A spring ritual I have every year is to dedicate a whole day to tidy and declutter my house. After a long winter I feel compelled to go through this process of shedding, so that I can wake up from winter and come out of hibernation. I think decluttering has never been easier. The internet has drastically reduced the need for paper as everything is written and stored on-line. The trash bags of belongings we want to donate, we no longer have to drive to unknown parts of town to drop off at charity depots. Practically every parking lot and strip mall has drop off bins for recycling.
However what has not changed is the mental challenge and the physical act of actually spending a couple of hours tidying up and organizing, this remains as tedious and boring as ever. It is not easy to get rid of possessions you have had for years. More often then not, we have to face uncomfortable facts that can be jarring. For example, those jeans that are two sizes smaller then what you wear now, stored away because you believe that one day they will fit again, are never going to fit again. That dress that was bought for a specific occasion has fulfilled it’s purpose and is of no use anymore. The clothes I keep handing down to my daughter to wear thinking I am doing her a favor are not really wanted – she would rather shop for herself.
I decided this year I would have a huge spring cleaning purge and to help me I decided to try the Marie Kondo method of decluttering also known as the KonMari method. Marie’s book “the life-changing magic of tidying up” is a world wide best seller – it promises phenomenal results such as “tidying up can transform your life” and “when you put your house in order you put your affairs and your past in order too, as a result you can see quite clearly what you need in life and what you don’t”. After reading the book I dedicated a recent Sunday and talked my husband into doing the same, to tidying up and decluttering our house using this KonMari method.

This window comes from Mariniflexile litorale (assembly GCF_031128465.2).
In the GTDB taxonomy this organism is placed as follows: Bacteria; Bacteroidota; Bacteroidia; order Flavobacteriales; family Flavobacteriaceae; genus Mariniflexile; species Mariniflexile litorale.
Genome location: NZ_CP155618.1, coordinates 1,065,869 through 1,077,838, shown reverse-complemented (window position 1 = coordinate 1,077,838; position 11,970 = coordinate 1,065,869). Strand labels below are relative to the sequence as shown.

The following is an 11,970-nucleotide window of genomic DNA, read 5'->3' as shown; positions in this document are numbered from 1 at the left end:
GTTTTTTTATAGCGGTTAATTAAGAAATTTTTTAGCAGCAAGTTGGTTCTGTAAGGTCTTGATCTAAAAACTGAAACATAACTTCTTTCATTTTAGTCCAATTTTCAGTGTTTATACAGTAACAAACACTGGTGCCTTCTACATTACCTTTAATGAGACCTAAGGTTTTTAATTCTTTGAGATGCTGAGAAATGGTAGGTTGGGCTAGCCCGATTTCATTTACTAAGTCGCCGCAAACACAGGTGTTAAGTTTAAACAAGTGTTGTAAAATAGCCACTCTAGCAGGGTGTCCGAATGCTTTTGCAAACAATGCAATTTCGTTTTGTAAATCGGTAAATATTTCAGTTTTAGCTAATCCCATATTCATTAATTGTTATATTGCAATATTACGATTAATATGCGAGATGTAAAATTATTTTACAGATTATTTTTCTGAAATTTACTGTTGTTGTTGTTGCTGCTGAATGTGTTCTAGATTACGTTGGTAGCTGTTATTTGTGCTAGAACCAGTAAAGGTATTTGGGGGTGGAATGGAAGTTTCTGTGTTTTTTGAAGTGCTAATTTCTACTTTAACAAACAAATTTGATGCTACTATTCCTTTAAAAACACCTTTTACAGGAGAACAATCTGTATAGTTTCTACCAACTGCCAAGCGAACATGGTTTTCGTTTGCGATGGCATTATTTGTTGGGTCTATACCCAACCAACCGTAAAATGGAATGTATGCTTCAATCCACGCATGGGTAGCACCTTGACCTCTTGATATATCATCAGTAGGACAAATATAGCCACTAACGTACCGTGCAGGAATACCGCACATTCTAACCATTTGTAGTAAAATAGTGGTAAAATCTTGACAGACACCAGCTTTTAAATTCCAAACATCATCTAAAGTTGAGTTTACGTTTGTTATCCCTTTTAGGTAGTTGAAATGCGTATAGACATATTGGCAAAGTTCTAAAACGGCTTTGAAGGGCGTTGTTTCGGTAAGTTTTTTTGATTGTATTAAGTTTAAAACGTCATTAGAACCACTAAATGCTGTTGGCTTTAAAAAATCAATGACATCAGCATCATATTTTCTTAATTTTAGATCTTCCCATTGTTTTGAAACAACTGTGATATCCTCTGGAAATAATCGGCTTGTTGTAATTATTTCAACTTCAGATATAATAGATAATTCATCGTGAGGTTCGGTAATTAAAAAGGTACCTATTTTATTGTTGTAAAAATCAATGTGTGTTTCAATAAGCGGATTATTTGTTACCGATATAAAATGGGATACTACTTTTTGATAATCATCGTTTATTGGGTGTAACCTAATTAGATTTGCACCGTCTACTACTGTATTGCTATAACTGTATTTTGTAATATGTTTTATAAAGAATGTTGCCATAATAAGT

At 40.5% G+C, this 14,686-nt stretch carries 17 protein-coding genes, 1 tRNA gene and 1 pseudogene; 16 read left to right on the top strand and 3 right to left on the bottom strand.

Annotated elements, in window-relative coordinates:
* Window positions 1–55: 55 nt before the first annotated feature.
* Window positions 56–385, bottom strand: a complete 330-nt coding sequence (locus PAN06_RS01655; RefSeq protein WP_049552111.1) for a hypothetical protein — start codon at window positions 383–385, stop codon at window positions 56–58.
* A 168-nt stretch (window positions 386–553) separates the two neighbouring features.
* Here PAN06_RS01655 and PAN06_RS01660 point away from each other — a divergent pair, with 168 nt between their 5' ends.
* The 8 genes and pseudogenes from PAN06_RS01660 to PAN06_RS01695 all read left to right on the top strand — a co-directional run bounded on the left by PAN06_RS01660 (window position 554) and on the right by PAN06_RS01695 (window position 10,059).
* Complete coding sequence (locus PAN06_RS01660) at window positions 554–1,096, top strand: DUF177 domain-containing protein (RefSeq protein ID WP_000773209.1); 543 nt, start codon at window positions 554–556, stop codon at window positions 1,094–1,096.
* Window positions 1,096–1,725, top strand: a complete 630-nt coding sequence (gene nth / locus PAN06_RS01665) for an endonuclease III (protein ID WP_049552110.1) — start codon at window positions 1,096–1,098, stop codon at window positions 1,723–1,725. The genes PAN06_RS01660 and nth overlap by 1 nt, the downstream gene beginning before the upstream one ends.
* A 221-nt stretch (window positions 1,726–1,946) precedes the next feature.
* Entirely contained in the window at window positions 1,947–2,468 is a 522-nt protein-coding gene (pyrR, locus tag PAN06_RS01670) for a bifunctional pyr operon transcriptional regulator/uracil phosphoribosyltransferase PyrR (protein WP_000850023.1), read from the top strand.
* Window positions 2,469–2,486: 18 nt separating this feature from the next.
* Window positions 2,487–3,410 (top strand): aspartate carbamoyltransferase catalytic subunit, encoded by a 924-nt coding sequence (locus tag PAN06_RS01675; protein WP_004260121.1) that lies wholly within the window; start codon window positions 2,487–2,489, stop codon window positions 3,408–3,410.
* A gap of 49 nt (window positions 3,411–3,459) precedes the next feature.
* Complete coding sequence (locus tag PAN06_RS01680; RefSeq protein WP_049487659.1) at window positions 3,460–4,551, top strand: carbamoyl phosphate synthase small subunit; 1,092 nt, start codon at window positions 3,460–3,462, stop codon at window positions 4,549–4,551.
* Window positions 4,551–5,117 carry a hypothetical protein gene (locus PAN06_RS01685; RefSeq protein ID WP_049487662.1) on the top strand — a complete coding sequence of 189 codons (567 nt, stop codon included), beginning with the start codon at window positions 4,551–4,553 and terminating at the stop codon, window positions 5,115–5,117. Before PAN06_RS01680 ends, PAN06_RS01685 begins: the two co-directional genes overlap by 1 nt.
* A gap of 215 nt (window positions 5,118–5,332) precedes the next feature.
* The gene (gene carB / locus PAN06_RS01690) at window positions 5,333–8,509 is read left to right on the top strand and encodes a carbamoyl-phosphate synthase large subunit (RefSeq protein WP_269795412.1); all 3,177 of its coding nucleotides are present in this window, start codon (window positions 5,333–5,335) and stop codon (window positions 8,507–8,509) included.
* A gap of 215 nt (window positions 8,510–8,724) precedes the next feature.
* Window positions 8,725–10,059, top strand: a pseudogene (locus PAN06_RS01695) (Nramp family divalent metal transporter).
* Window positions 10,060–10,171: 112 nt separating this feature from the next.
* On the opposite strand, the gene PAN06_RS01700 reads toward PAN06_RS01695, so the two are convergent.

In brief the principles of the KonMari method are:-
-Pick up every item you want to get rid of and ask your self “does this spark joy?” if the answer is no then throw it out “keep only the things that speak to your heart. Then take the plunge and discard the rest”.
-Tidying up room by room does not work, spaces just get cluttered again – rather tidy up by category. In order clothes, books, papers, miscellany and sentimental items.
-A marathon tidying up session is required, all in one go – if a whole day is needed, so be it. The idea being that there will be such a huge change in your surroundings that there will be a change in your psyche, you will never tolerate clutter again.
I will admit I did not hold every piece of clothing and ask if it sparked joy, rather I worked in batches, for example I held a batch of jeans, an armful of tops, a stack of books. I found this to be quicker and just as effective. The KonMari method really worked for my husband who got rid of half his closet. More then one day for decluttering was necessary for me, but this may have more to do with me being a hoarder and having so much stuff then a judgement of the KonMari method.
The process did not transform my life. I woke up Monday morning with the same life as the previous Sunday, but my space is much cleaner and emptier what is left are valuables that I want and need. I think the biggest effect is that I feel a sense of pride that I was able to make final decisions that I had been procrastinating on for years. There was a sense of achievement that I let certain things go and kept only what is relevant and will push me forward.
To buy the book and an interview with Marie Kondo go to www.tidyingup.com